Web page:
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Weekly Reviews: Non-narrative Nonfiction
OK, I’ve talked about this before (and I’ll probably talk about it again!). Not all nonfiction is narrative, and narrative non-fiction isn’t the only kind of non-fiction that teens will read. When last we spoke, I offered some statistics to (possibly) back that claim up. Today, I’m here to offer something much more substantial: three non-narrative nonfiction books to recommend to teens.
First up is a starred review for John Corvino’s What’s Wrong with Homosexuality? It doesn’t get much less narrative than a philosophical treatise, and yet for anyone interested in the topic this is an absolute page-turner. Corvino’s style is eminently engaging and peppered with jokes and anecdotes. But mostly, this is simply a hugely important book. For some teens, who have grown up in more tolerant times, the question of the title may be genuinely confusing–why would anyone find anything wrong with homosexuality? For these, Corvino offers a fair-handed explication of the anti-homosexual position from which he starts each chapter. For others, who have yet to form their opinions, Corvino’s arguments are thorough yet easy to understand.
Next up is another philosophically questioning book: Emily Anthes’s Frankenstein’s Cat asks her readers to decide just how far we are willing to live with animal experimentation and genetic modification. Like Corvino’s, Anthes’s book is one that engages the reader not with stories (though there are some of those too) but with questions and research. Also like Corvino’s book, Frankenstein’s Cat can equally be used as curriculum support for teens writing a paper on the issue, or as recreational reading for those genuinely concerned.
And finally, we have an example of the most prototypical of non-narrative nonfiction–the trivia book. Peter Meltzer’s So You Think You Know Baseball? is only for serious baseball fans, but for them it is an absolute bonanza of interesting facts about the rules of the sport. I have been a devoted fan since I was 8 years old and I didn’t know the answer to half the quirky rules-based questions Meltzer poses. With the baseball season in full swing, this is a perfect book to browse through on a lazy summer day.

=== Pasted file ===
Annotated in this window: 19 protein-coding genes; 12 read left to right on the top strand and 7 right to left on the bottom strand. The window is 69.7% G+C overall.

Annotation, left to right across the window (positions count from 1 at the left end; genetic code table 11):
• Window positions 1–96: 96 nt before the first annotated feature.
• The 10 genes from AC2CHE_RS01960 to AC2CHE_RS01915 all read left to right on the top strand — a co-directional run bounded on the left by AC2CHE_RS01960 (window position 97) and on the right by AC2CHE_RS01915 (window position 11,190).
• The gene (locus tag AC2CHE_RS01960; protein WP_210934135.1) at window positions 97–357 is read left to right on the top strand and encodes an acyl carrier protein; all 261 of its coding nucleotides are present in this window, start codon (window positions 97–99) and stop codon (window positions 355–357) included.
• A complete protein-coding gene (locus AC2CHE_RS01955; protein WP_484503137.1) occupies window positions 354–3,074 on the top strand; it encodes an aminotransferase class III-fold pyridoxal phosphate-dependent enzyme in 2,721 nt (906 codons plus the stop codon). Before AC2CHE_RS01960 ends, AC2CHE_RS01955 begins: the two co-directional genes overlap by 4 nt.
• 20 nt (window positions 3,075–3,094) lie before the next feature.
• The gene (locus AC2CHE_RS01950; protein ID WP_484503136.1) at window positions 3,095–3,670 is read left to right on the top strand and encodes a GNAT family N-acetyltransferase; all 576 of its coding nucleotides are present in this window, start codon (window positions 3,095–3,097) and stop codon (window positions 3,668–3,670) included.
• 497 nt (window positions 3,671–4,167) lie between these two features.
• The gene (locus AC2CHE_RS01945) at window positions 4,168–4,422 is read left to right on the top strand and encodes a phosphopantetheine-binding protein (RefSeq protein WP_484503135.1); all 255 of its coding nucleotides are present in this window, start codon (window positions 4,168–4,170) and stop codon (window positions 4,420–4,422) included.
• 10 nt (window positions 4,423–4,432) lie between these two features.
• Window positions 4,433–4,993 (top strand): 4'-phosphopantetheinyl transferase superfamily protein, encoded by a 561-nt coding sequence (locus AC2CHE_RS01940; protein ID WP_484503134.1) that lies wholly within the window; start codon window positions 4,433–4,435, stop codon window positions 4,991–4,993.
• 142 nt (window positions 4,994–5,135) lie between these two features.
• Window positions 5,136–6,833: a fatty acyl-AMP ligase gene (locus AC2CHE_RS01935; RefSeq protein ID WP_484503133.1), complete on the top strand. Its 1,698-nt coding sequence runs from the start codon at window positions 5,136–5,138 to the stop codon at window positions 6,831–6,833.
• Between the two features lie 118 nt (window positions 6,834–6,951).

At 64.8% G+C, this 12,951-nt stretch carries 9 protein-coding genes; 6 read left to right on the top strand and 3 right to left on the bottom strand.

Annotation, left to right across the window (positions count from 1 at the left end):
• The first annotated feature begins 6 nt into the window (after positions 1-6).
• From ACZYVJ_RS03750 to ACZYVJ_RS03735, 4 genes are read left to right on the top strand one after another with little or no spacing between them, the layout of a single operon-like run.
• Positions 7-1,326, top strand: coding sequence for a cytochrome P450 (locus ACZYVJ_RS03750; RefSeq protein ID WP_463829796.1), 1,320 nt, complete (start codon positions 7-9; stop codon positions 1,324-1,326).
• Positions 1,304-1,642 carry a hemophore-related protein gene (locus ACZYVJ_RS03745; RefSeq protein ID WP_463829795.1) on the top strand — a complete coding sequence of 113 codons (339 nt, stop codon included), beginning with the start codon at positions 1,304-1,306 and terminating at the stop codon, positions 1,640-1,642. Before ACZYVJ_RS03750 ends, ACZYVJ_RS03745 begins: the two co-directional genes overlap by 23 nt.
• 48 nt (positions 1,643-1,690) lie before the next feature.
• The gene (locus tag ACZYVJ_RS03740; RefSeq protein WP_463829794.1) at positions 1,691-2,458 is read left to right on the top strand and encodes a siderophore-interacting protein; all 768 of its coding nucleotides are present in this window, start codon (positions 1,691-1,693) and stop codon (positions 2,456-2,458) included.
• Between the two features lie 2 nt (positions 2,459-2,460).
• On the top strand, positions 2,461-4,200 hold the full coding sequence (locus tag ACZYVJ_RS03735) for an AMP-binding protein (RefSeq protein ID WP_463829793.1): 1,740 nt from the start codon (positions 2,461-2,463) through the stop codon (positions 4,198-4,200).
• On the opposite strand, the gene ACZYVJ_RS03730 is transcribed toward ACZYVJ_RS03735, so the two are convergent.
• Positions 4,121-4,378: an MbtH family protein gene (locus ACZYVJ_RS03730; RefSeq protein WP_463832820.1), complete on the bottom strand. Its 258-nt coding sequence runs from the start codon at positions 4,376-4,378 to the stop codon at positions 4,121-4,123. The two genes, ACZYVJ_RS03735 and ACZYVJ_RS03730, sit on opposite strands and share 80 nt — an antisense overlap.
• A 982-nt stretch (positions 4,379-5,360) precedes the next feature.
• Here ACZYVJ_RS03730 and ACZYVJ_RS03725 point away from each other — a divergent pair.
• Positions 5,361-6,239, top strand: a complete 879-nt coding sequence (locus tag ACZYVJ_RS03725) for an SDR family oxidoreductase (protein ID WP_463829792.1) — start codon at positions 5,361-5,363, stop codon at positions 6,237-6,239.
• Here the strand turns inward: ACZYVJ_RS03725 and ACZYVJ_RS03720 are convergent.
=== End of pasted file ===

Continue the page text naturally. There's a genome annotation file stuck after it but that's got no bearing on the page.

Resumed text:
* CORVINO, John. What’s Wrong with Homosexuality?. 224p. notes. Oxford Univ. Mar. 2013. Tr $22.95. ISBN 9780199856312.
Adult/High School–Corvino has been debating the title question with hundreds of people since his teens, and here he collects what he sees as the most common and most powerful arguments he’s seen against homosexuality and sets about to absolutely demolish each in turn. Starting with what would seem to be the most intractable argument, the argument from Biblical authority, and moving through arguments about the supposed risk of homosexual activity, natural law, genetics, and the slippery-slope argument, Corvino offers succinct examples of his opposition’s position and then lays out counter arguments grounded in basic logic and rational reasoning. He admits that his arguments are highly unlikely to change the minds of the most committed opponents of homosexuality, but for those who are questioning, or simply have an open mind, this book should be an eye-opener. Meanwhile, for those already committed to gay rights. who may think, as Corvino puts it, that “we shouldn’t even be having this discussion,” the author explains why the conversation is still necessary, offers a view into just what opponents see as so bad about homosexuality, and gives allies some excellent rhetorical tricks to use. Finally, for teens who have not be introduced to formal logic, this book is an easy first introduction to the basic concepts of how to construct a logical argument. A must read.–Mark Flowers, John F. Kennedy Library, Vallejo, CA